Amendment No. 29 deals with debts incurred in relation to a child and, any other child falling within a prescribed category". Here I am back to the basic principle of Amendment No. 4. I do not believe that it is a proper matter for legislation. There are all kinds of different circumstances in which people are responsible for children who are not biologically their own. For example, one may have a nephew who has been orphaned and for whom one might take responsibility. As often happens, one may have a friend who leaves a will bequeathing guardianship of the children to a friend if he or she should die. I did that myself and, mercifully, it was unnecessary. The person may then die and the child may become the full financial responsibility of someone else.

There is an infinite number of these categories which the Secretary of State may not remember to prescribe because he simply may not have thought of them. Again, it seems to me far better to use a statement of general principle to the effect that this is a child for whose maintenance and welfare the parent concerned is responsible and leave to judicial determination the question to whom that eventually applies.

I do not believe that this Government really understand what is meant by flexibility. They believe that it consists of changing general rules all the time. That is not what flexibility means. It means adapting general rules to particular circumstances. That is the way life happens and that can be done only in relation to a particular case. So if this definition of flexibility is carried far enough we shall end up making a new regulation for every case that arises. That would lead to chaos. I beg to move.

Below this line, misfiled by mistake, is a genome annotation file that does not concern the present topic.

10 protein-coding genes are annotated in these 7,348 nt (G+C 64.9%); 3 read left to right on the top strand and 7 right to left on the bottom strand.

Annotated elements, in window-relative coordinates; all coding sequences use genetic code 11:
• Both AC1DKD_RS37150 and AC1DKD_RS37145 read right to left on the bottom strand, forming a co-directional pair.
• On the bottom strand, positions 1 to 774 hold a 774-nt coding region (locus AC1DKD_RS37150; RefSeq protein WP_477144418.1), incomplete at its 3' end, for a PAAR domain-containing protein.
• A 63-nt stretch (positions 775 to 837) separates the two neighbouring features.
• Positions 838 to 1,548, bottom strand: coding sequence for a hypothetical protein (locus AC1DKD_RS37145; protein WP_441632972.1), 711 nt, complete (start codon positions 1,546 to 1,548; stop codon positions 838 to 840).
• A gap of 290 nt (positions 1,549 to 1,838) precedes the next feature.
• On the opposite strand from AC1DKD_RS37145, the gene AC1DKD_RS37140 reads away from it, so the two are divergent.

4.30 p.m.

Lord Carter

I shall speak very briefly on this group of amendments. The noble Earl has, as always, explained them extremely well. He said that the Delegated Powers Scrutiny Committee has said that this is not a skeleton Bill. The difficulty is that once the noble Earl begins to remove the references, in order to fit his argument he has to remove all of them throughout the Bill. I am not sure that that is the correct thing to do in every instance. There is a need for flexibility which is given by regulations. I can see the problem which the noble Earl outlined of the danger of leaving something out if matters are left to regulations. That is a danger which applies just as much to regulations as to having something on the face of the Bill. The noble Earl has highlighted the real concern which exists and it will be interesting to hear how the Government propose to deal with it.

Lord Renton

The Government had a very difficult task when they decided to try to put maintenance and some other provisions of the 1991 Act into better perspective through this particular legislation. I feel sorry for the Government because the 1991 Act had broad support and was a splendid attempt to provide for what had become a real social problem. But, for one reason or another, and perhaps because the 1991 Act attempted too much—instead of leaving enough to discretion for those who had to decide cases under it—it worked out in ways which caused resentment and sometimes injustice. This Bill is an attempt to put right what has proved to be a very difficult task.